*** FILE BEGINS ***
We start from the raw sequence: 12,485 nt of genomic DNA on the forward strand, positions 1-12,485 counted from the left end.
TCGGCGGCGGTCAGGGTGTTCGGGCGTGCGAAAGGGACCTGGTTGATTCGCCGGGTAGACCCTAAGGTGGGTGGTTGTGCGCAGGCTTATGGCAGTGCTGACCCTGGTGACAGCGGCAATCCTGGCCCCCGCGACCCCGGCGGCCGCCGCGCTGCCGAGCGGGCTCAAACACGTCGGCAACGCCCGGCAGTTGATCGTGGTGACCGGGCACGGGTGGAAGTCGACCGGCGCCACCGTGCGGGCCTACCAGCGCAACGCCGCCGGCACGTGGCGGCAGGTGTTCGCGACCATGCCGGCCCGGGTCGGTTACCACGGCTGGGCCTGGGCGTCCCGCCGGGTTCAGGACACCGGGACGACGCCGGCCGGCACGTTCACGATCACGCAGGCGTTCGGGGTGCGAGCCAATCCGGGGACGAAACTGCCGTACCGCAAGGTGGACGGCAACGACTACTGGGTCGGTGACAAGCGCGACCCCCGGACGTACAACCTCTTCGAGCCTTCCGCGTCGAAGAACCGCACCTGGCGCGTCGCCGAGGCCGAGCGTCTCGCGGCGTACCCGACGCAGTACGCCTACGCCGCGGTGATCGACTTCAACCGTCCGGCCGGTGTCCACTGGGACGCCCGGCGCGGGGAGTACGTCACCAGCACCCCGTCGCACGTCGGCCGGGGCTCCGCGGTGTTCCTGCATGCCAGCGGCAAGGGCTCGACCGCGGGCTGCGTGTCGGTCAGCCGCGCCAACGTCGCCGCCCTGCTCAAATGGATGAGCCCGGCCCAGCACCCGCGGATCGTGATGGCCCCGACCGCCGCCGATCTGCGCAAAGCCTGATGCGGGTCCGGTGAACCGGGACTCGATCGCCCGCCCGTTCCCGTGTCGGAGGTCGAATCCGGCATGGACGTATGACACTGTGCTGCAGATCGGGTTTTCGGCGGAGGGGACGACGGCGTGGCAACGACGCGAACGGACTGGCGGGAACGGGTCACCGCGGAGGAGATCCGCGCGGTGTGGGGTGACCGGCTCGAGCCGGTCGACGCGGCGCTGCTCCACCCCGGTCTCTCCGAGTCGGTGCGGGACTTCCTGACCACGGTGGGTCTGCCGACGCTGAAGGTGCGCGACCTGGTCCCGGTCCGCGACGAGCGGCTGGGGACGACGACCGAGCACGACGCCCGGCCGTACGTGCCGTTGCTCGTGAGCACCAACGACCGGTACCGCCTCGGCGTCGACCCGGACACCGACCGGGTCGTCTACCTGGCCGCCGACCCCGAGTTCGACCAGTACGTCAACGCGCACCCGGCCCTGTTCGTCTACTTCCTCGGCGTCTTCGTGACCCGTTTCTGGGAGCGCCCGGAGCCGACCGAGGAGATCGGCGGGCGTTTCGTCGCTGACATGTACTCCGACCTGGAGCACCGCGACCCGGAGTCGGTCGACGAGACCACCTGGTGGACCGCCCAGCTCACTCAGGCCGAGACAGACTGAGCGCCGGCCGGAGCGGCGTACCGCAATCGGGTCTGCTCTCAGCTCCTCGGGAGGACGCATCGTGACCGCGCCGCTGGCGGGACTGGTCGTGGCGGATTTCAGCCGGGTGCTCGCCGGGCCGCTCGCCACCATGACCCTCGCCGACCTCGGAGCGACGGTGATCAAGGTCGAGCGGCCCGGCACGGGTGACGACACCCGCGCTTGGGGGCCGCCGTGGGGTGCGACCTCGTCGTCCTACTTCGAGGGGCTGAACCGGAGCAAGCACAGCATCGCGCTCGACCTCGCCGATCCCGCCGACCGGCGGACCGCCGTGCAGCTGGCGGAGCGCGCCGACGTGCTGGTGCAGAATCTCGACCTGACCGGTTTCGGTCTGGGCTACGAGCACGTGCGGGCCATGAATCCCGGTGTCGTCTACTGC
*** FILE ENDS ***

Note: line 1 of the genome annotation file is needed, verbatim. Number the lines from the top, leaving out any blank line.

We start from the raw sequence: 12,485 nt of genomic DNA on the forward strand, positions 1-12,485 counted from the left end.